Non-touristy Guide to London Part II

Brixton local David Bowie's mural in Brixton, painted by artist James Cochran after the legend's death.

Brixton local David Bowie's mural in Brixton, painted by artist James Cochran after the legend's death.

Now that you saw the heart of the city at Waterloo, we can continue our discovery with South of the River Thames. For this list, I'm sparing Elephant and Castle, New Cross, Dulwich, Oval and South Bermondsey because I need to discover more there myself.

You may have heard about Brixton before, inspiration to many songs, the Grime scene of London and home to diverse cuisines and cultures, it is one of the most interesting places in London you can visit.

From Pop Brixton to Brixton Market and Brixton Village, you can find cute cafés, fun clubs and bars, live music venues in this part of town. The renowned music venue Electric Brixton is always a good choice for clubbing and there is delicious food at every corner at Pop Brixton or Brixton Village, especially if you are up for jerk chicken.

inside Brixton Village

Take 345 from Peckham

Slightly new in the game is Peckham, the new hip area for artists, start-up entrepreneurs and musicians, easily accessible by bus from Brixton. Just take 345 from in front of Brixton Academy to Peckham High Street.

Peckham is known especially for the warehouse turned entertainment hub Bussey Building, a rooftop café on top of a parking lot with a special view of the city called Frank's Café and the notorious Rooftop Cinema Club at the top of Bussey Building. Peckham is a great choice to socialise with friendly locals and get out of your comfort zone.

outside Bussey Building

*shot outside Bussey Building

The somewhat "dodgy"neighbourhood that is still resisting gentrification is Deptford and it is quite close to Peckham by bus. Apparently, the New York Times "proclaimed Deptford a must-visit destination, describing it as ‘a boisterous concoction of blue-collar aesthetics and intermittent hipsterism’ with ‘the most heady of urban ingredients: an edge'." As a former resident, I definitely think it is a lively part of London that is gradually growing more interesting and mixed.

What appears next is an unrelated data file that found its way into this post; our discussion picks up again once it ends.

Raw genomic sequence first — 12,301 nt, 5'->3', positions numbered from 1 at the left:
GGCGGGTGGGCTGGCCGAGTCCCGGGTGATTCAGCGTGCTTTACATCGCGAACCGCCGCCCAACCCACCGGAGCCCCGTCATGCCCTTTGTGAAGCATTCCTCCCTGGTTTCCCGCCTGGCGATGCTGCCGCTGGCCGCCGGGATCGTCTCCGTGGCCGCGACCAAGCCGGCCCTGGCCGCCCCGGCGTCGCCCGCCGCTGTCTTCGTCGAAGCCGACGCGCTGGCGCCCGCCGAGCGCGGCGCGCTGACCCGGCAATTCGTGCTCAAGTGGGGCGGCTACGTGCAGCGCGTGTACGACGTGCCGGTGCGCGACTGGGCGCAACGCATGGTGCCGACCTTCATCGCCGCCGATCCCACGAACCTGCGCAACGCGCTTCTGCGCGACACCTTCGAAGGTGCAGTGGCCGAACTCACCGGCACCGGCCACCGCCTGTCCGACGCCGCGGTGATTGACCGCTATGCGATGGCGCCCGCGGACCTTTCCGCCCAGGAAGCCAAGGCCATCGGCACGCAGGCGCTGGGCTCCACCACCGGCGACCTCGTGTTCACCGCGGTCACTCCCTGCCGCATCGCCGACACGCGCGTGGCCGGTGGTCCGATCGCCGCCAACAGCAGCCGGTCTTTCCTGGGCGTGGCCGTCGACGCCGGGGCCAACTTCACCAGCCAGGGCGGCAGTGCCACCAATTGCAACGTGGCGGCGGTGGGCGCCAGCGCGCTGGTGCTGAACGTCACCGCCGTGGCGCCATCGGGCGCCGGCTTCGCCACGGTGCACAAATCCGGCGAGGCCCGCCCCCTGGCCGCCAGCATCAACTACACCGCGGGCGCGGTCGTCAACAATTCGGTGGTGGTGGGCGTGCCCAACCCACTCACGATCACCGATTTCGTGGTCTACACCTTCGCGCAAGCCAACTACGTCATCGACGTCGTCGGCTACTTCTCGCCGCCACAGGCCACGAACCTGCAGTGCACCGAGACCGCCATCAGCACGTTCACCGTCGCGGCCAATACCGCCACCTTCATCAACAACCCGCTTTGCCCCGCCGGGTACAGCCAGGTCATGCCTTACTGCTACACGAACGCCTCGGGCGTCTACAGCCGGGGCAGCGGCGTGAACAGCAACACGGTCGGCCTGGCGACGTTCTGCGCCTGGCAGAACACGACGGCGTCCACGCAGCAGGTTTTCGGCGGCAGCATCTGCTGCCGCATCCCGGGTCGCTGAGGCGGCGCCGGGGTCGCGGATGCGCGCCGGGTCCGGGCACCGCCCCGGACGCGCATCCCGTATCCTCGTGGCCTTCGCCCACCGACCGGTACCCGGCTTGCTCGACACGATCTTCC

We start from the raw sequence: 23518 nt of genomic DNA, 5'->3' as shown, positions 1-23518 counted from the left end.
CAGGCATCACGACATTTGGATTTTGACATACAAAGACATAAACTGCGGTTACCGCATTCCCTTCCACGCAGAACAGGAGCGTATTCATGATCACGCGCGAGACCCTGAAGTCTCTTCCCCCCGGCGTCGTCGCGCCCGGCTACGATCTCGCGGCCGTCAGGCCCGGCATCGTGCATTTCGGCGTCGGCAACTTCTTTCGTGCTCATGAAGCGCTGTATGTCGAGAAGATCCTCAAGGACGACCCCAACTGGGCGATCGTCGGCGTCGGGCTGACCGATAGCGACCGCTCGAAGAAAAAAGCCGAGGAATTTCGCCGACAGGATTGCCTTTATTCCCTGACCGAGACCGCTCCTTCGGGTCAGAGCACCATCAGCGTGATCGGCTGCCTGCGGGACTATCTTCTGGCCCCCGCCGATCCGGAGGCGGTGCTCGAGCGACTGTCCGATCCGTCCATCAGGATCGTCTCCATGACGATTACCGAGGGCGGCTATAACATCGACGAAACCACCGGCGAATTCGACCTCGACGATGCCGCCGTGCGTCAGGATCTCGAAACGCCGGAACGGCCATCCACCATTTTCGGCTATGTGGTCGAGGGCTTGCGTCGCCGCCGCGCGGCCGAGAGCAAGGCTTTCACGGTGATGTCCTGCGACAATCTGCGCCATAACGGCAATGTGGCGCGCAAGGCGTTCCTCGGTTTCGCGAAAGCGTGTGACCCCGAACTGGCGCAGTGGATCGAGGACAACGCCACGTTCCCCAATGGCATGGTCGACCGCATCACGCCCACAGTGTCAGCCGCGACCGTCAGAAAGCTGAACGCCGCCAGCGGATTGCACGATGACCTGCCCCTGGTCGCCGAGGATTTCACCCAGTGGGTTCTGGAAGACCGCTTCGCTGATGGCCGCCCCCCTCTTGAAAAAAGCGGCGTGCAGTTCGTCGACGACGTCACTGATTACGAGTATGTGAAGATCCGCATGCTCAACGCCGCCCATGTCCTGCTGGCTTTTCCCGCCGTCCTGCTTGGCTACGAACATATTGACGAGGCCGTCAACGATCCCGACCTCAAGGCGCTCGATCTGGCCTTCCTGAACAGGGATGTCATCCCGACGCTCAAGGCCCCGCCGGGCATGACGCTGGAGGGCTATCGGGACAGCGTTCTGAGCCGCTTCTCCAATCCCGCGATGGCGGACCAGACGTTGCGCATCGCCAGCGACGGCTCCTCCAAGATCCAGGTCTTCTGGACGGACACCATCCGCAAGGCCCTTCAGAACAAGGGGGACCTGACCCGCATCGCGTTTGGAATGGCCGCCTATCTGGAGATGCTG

You can discover the local cafés and restaurants on Deptford High Street and art galleries who support local artists on Creekside Road.

Greenwich Park

*Greenwich Park

Tips from a former Greenwich student

Final stop of the South London tour is Greenwich, it has one of the most visited touristic attractions in London, the Royal Observatory, as well as The Prime Meridian, Greenwich Park, University of Greenwich and The National Maritime Museum.

As a former University of Greenwich student, I spent so much of my time in Greenwich that I discovered the most fun activities to do in this area. It is not necessarily close to the city and doesn't have a crazy nightlife scene but there are still many things to do.

Greenwich Market

At Greenwich Market, where you can find the most delicious food in the area, you can grab your food and eat it while shopping for vintage goods or chill under the sun at Greenwich Park. Greenwich gets crowded especially during the weekends.

For indoor activities, I would recommend going to the independent Picturehouse Cinema for a film and in the evening you can go to Up the Creek stand-up comedy club or to Greenwich Dance to see a contemporary dance performance. For night owls, I would recommend going to Oliver's Jazz Bar near an Italian restaurant called Al Pancino.

For a talkative group of friends, I would recommend The Gipsy Moth right next to gigantic Cutty Sark.

And if you are not staying for the night, take a river boat from Greenwich to Waterloo!

Next up: Part III

#discoverlondon #southlondonguide #locallondon #traveltips #travel #travellikealocalinlondon #travellondonlikealocal #brixton #timeoutlondon #brixtonmarket #popbrixton